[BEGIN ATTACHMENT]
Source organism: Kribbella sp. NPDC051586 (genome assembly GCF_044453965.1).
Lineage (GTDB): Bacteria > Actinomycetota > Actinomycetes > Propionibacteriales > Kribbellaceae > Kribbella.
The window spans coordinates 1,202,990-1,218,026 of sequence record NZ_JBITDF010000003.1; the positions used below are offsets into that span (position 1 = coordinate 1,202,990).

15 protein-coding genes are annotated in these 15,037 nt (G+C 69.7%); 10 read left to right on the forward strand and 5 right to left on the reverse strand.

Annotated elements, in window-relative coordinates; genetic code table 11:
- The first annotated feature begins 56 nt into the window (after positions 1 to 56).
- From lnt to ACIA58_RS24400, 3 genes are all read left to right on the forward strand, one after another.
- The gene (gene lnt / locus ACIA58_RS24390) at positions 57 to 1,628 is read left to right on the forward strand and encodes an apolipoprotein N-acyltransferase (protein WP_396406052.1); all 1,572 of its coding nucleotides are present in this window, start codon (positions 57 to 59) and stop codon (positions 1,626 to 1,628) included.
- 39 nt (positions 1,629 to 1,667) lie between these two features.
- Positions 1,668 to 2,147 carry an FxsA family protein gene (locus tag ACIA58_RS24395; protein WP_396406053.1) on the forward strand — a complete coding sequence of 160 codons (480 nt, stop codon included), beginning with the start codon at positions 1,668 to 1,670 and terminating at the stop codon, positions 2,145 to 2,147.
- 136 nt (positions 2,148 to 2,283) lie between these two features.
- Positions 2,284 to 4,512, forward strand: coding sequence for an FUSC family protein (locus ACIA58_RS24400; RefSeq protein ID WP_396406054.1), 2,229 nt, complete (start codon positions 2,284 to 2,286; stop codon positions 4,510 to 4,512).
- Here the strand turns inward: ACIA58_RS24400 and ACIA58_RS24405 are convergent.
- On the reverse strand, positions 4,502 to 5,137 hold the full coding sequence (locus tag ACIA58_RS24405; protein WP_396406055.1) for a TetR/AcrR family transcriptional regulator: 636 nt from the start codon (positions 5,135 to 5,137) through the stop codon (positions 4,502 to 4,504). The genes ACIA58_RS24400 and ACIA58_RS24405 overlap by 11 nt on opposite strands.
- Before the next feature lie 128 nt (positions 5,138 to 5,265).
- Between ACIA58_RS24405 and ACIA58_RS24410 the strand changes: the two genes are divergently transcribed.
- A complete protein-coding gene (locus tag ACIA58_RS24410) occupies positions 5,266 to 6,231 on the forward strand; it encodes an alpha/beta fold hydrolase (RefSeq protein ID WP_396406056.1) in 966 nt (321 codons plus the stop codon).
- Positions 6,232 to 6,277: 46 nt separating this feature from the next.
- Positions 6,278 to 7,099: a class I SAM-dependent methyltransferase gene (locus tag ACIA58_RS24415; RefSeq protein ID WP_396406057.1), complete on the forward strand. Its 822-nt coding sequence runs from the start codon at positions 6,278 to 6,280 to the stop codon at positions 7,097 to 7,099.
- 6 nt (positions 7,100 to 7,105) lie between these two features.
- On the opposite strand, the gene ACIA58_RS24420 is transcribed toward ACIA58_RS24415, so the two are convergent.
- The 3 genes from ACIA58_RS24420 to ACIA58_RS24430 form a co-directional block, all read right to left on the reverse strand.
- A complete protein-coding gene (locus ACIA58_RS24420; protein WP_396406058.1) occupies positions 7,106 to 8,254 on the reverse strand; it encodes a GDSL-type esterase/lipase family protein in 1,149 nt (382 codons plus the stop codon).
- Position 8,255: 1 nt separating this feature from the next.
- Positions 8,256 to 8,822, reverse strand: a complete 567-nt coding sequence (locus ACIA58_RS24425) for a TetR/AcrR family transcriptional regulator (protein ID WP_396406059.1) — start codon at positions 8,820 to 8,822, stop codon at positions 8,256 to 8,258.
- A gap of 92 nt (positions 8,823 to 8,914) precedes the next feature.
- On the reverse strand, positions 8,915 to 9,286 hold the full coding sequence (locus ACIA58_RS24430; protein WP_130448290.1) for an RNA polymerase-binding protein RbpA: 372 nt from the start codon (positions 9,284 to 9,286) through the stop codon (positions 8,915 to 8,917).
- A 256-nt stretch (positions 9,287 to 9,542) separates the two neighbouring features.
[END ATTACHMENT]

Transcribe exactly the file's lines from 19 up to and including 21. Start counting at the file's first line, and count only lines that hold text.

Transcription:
- Positions 6,278 to 7,099: a class I SAM-dependent methyltransferase gene (locus tag ACIA58_RS24415; RefSeq protein ID WP_396406057.1), complete on the forward strand. Its 822-nt coding sequence runs from the start codon at positions 6,278 to 6,280 to the stop codon at positions 7,097 to 7,099.
- 6 nt (positions 7,100 to 7,105) lie between these two features.
- On the opposite strand, the gene ACIA58_RS24420 is transcribed toward ACIA58_RS24415, so the two are convergent.